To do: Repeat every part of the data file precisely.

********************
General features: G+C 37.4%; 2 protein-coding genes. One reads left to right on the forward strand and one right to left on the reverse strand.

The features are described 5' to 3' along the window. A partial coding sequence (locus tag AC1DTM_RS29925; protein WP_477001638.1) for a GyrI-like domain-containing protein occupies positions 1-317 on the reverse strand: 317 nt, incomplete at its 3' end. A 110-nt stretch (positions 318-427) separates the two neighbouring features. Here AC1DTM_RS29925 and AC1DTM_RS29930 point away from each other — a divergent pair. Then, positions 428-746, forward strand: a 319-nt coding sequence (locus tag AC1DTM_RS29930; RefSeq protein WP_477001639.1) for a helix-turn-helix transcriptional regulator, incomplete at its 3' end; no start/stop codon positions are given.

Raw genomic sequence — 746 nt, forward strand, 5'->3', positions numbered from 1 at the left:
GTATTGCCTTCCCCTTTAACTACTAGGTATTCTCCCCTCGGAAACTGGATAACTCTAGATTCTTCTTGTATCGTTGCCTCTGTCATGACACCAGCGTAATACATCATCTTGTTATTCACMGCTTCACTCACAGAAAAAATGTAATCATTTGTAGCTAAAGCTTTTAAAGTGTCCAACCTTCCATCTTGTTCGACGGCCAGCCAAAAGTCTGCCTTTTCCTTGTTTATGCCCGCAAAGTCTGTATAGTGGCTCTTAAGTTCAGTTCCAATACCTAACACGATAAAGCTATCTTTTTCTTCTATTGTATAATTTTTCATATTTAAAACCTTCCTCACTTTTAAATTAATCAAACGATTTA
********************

General features: G+C 37.4%; 2 protein-coding genes. One reads left to right on the forward strand and one right to left on the reverse strand.

The features are described 5' to 3' along the window. A partial coding sequence (locus tag AC1DTM_RS29925; protein WP_477001638.1) for a GyrI-like domain-containing protein occupies positions 1-317 on the reverse strand: 317 nt, incomplete at its 3' end. A 110-nt stretch (positions 318-427) separates the two neighbouring features. Here AC1DTM_RS29925 and AC1DTM_RS29930 point away from each other — a divergent pair. Then, positions 428-746, forward strand: a 319-nt coding sequence (locus tag AC1DTM_RS29930; RefSeq protein WP_477001639.1) for a helix-turn-helix transcriptional regulator, incomplete at its 3' end; no start/stop codon positions are given.

Raw genomic sequence — 746 nt, forward strand, 5'->3', positions numbered from 1 at the left:
GTATTGCCTTCCCCTTTAACTACTAGGTATTCTCCCCTCGGAAACTGGATAACTCTAGATTCTTCTTGTATCGTTGCCTCTGTCATGACACCAGCGTAATACATCATCTTGTTATTCACMGCTTCACTCACAGAAAAAATGTAATCATTTGTAGCTAAAGCTTTTAAAGTGTCCAACCTTCCATCTTGTTCGACGGCCAGCCAAAAGTCTGCCTTTTCCTTGTTTATGCCCGCAAAGTCTGTATAGTGGCTCTTAAGTTCAGTTCCAATACCTAACACGATAAAGCTATCTTTTTCTTCTATTGTATAATTTTTCATATTTAAAACCTTCCTCACTTTTAAATTAATCAAACGATTTA